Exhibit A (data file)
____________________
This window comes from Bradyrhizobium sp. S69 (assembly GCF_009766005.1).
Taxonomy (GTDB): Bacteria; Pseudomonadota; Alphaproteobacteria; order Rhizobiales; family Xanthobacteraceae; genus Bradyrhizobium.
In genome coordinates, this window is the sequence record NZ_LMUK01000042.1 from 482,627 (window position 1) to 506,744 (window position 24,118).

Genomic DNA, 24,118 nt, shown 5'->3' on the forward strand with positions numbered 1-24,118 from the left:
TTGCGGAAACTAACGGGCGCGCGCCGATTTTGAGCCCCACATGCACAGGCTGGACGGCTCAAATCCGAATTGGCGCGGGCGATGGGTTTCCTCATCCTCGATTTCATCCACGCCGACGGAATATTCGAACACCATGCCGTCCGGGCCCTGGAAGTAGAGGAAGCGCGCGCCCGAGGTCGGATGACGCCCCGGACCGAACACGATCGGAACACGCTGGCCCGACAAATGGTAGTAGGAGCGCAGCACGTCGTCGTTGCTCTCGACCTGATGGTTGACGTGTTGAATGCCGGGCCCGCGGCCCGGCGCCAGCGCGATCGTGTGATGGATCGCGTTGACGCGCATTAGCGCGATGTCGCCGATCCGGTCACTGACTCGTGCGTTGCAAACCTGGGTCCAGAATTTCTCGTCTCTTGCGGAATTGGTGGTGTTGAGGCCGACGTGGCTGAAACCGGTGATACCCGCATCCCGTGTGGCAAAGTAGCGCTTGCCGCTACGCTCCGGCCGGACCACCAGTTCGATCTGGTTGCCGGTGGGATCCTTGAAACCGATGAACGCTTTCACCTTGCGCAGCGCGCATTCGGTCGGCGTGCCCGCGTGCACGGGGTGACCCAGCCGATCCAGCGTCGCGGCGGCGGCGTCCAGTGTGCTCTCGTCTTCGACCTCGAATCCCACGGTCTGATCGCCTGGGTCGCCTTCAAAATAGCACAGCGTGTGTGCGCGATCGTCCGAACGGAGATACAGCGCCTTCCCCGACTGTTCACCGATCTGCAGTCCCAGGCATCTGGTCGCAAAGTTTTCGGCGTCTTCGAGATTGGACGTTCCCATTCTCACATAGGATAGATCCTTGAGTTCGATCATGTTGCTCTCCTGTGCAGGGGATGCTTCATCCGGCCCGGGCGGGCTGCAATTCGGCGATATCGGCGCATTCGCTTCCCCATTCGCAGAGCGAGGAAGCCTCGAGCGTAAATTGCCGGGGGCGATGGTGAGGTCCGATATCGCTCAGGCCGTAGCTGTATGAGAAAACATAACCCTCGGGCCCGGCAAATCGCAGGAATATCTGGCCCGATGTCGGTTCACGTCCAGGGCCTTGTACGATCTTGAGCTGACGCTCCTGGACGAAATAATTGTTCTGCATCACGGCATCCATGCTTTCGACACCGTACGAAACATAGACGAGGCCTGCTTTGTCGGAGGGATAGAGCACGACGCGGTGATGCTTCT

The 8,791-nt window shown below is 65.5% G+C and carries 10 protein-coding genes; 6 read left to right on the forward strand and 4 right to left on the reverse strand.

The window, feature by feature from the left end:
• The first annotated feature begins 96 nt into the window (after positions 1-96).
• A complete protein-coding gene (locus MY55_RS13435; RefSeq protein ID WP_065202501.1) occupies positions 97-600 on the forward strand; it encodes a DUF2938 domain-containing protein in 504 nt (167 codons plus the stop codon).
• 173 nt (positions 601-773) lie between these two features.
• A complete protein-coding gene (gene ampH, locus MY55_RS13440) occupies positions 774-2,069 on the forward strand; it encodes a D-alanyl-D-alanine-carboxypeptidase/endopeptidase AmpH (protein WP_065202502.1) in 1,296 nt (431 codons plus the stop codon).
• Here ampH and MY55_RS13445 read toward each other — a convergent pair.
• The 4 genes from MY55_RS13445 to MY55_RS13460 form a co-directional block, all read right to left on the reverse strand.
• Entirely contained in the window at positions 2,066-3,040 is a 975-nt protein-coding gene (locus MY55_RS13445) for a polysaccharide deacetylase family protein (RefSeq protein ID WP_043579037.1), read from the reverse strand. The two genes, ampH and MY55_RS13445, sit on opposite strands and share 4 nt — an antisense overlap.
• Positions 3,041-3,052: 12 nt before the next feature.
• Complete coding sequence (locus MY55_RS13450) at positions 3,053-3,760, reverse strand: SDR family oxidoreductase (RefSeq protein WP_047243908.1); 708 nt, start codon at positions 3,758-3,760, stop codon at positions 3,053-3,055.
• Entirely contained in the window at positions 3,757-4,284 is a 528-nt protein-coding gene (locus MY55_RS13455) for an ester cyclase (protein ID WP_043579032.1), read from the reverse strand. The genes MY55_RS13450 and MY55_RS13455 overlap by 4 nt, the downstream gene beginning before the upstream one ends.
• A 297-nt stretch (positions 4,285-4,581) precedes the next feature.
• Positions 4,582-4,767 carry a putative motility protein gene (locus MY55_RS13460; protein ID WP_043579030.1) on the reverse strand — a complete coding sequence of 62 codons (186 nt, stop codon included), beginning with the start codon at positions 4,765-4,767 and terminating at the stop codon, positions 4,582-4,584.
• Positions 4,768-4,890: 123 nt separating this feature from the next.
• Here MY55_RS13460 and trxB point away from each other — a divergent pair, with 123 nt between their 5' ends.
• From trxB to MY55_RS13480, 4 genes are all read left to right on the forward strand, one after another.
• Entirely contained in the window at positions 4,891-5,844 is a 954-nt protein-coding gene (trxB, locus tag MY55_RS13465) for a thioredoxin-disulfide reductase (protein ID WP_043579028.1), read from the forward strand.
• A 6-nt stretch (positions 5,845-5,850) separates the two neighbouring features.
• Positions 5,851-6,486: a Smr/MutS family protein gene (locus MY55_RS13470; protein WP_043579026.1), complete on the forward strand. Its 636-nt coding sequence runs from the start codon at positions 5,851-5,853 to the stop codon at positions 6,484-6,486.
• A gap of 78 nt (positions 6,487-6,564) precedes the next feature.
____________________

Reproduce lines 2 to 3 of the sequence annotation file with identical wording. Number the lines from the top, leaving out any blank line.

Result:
Taxonomy (GTDB): Bacteria; Pseudomonadota; Alphaproteobacteria; order Rhizobiales; family Xanthobacteraceae; genus Bradyrhizobium.
In genome coordinates, this window is the sequence record NZ_LMUK01000042.1 from 482,627 (window position 1) to 506,744 (window position 24,118).